A Buddhist Story About No-Self (The Chariot Simile)

Who are you?

Yes, I mean you who are reading this article.

Before you answer, let me tell you an old Buddhist story about the nature of what you call ‘I’. A story involving a monk, a king, and the famous chariot simile.

(You can watch the video version of this essay on YouTube.)

Milindapañha: The Questions of King Milinda

One day the monk Nāgasena visited Milinda, king of Sāgala, for a conversation.

As common courtesy requires, King Milinda asked the monk to introduce himself.

The monk answered ‘my parents have named me Nāgasena, o king, and that’s what my fellow monks call me. But this name is only a conventional term. There is really no person, no ‘self’ it points to.’

Now, the king was a worldly, educated man. He was immediately annoyed by this unnecessarily mystical answer. So, he decided to strike back. His follow-up question was so brilliant, I’ll quote it directly. The king said:

‘If, most reverend Nāgasena, there [are no real persons], pray, who gives to you members of the Order your robes and food and lodging and necessaries for the sick? Who is it who enjoys such things when given? Who is it who lives a life of righteousness? Who is it who devotes himself to meditation? Who is it who attains the goal of […] Nirvāṇa […]?

‘And who is it who kills living creatures? Who is it who takes what is not his own? Who is it who lives an evil life of worldly desires, who speaks lies, who drinks strong drink [?] If, most reverend Nāgasena, we are to think that were a man to kill you there would be no murder, then it follows that there are no real masters or teachers in your Order, and that your ordinations are meaningless.’

King Milinda was not pulling any punches. Not only did he attack the no-self teaching, but he was also suggesting the whole Buddhist project is hypocritical. And he was voicing a widespread criticism: that the Buddhist worldview is nihilistic and, ultimately, self-contradictory.

The King’s Chariot

To his credit, Nāgasena was not fazed by the king’s question. Rather calmly, he offered to answer by using an everyday example.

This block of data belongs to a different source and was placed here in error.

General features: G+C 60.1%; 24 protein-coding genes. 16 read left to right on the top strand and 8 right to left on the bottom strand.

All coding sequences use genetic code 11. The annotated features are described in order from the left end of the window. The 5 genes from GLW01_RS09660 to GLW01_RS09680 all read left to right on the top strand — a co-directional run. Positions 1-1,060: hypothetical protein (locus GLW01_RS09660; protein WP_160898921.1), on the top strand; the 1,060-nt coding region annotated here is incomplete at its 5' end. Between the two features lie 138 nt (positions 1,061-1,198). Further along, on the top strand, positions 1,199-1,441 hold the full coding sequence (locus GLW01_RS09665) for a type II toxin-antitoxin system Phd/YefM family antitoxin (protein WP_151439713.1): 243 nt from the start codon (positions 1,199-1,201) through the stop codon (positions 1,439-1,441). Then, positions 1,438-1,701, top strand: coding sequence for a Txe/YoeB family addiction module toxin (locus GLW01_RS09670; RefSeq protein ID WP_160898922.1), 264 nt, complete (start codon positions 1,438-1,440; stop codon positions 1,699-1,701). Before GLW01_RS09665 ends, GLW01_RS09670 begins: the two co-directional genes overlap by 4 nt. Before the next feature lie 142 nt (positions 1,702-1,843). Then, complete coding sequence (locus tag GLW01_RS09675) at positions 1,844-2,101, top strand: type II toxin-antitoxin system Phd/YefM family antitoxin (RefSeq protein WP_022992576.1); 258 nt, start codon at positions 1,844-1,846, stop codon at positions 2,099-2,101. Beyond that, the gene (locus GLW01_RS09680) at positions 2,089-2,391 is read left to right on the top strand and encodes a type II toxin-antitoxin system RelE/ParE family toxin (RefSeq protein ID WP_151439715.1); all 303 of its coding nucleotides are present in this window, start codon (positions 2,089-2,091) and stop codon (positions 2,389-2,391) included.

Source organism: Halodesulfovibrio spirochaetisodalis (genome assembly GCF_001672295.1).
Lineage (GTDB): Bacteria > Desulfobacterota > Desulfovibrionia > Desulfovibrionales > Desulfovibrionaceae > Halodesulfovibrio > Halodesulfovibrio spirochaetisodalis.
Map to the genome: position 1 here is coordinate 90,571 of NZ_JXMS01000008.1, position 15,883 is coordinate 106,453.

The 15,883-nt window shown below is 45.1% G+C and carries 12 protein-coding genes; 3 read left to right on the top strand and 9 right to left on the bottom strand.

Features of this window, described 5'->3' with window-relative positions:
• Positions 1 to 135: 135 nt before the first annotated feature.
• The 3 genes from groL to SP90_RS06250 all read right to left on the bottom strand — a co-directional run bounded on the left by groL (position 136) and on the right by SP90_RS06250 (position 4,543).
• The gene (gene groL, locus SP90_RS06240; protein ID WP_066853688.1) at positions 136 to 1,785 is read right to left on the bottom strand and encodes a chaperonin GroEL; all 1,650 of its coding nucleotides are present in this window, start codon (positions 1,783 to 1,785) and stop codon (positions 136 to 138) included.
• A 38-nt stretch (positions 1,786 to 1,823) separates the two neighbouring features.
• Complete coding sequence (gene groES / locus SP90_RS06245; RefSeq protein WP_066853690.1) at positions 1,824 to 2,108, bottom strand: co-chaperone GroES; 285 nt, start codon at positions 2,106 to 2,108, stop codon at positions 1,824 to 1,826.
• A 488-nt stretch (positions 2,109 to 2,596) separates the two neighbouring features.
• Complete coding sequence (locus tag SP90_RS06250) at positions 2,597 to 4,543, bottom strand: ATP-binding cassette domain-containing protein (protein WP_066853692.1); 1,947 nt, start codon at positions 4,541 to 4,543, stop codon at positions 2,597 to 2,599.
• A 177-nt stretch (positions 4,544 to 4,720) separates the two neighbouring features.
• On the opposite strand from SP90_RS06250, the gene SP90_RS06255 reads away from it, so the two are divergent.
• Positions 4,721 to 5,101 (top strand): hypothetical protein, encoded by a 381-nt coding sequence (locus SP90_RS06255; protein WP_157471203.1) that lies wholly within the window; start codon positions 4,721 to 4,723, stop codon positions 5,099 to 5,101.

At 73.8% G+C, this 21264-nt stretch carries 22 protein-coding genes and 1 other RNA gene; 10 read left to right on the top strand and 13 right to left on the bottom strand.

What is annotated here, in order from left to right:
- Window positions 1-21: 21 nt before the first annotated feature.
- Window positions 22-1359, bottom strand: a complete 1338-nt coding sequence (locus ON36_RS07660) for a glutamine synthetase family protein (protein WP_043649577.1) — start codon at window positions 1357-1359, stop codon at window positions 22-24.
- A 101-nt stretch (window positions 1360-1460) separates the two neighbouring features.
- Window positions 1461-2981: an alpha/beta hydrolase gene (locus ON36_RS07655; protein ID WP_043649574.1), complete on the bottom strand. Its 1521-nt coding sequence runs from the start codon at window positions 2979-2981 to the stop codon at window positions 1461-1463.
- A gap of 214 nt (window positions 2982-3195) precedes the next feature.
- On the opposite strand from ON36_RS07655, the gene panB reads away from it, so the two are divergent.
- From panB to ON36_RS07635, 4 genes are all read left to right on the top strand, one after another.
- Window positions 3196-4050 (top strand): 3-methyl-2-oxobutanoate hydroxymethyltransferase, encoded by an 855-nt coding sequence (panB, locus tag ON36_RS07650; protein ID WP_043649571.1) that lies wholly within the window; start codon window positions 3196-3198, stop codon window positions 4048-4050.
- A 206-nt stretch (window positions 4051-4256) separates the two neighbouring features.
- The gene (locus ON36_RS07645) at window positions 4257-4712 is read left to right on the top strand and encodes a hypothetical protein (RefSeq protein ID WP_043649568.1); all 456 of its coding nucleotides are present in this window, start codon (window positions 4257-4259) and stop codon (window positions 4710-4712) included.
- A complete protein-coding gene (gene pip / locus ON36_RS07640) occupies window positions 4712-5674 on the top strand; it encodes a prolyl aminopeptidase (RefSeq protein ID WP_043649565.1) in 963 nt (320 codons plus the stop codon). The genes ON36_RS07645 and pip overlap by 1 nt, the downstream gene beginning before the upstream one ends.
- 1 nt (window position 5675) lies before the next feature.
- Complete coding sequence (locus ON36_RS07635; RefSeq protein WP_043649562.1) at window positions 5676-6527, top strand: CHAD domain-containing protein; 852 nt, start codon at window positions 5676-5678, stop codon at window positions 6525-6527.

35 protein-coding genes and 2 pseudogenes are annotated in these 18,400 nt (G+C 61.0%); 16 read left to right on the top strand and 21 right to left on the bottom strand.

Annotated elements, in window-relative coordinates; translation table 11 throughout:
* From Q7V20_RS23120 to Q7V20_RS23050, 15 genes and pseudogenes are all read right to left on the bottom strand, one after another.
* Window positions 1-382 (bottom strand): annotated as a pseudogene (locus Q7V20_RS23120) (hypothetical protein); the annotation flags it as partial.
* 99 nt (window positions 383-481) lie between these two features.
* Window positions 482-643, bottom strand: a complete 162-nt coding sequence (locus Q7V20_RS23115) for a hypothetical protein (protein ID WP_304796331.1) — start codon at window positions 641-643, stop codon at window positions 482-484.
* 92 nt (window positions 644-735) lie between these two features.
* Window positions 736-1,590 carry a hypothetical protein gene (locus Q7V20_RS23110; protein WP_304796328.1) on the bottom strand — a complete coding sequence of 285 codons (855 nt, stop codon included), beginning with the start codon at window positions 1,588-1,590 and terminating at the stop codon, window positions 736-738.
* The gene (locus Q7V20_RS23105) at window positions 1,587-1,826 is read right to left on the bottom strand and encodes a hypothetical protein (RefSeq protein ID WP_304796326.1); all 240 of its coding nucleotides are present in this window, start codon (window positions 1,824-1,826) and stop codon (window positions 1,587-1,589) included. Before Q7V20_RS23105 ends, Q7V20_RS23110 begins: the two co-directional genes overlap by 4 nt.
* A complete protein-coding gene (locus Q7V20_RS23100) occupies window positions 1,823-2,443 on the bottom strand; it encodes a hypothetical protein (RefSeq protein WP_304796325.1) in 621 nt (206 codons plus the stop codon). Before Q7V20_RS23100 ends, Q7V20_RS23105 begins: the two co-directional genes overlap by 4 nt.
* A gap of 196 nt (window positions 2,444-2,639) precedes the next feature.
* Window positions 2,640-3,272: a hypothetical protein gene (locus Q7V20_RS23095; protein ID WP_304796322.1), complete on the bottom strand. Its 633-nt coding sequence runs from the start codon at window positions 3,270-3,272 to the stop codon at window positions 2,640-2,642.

Now remember, during ancient times the rich didn’t drive around in Maserati’s – but they were no less fond of their chariots. So, Nāgasena decided to inquire about the king’s chariot, knowing it was probably a favorite subject. 

He asked ‘Is it the pole that is your chariot, your Highness, or is the axle the chariot?’

‘Neither,’ the king said.

‘Is it the wheels, or the framework, or the ropes, or the yoke, or the spokes of the wheels, or the goad, are any of these your chariot?’

Again, Milinda answered in the negative.

‘But if we take all these separate parts and pile them up, would this be the chariot,’ Nāgasena asked.

‘No,’ the king said.

‘But is there anything outside of these parts that is your chariot?’

‘Of course not,’ said Milinda, ‘what is your point?’

‘Well,’ Nāgasena said, ‘it appears the chariot is nowhere to be found. Are we to conclude king Milinda lies about owning a chariot’?

At this point I imagine the king’s entourage were scandalized. A mere monk had the gall to suggest the king lies about his property… and to his face!

But King Milinda, being a cultivated man, was not offended, but actually entertained! Calmly, he answered: ‘I have spoken no lie, reverend Nāgasena. It is on account of its having these things—pole, axle, wheels, framework, ropes, yoke, spokes, and goad — that we use the conventional term ‘chariot’.’

Now Nāgasena had the king right where he wanted him.

The Chariot Simile

The monk said: ‘Excellent, Your Highness, truly you are a wise king. And now you can see how, in the same way, a ‘self’ is only a conventional term. On account of the many body parts, of feelings, perception, mental activity, and consciousness, on account of all these coming together in a specific way, that we say there is a ‘self’. But, really, there is no independent, persisting self outside these components or inside any of them.’

Upon hearing these words, the king bowed to the monk in front of the whole court.

Who Are You?

That’s how the story of the chariot simile goes. So let me return to my initial question.

Who is it that just read this article? Who is reading this sentence right now? If you examine your experience carefully right here and now, can you point to what you call ‘I’?

If you want to find out more about how the Buddha answered this question, check out our article on the Buddhs’ no-self teaching.

Watch the video of this article on YouTube.

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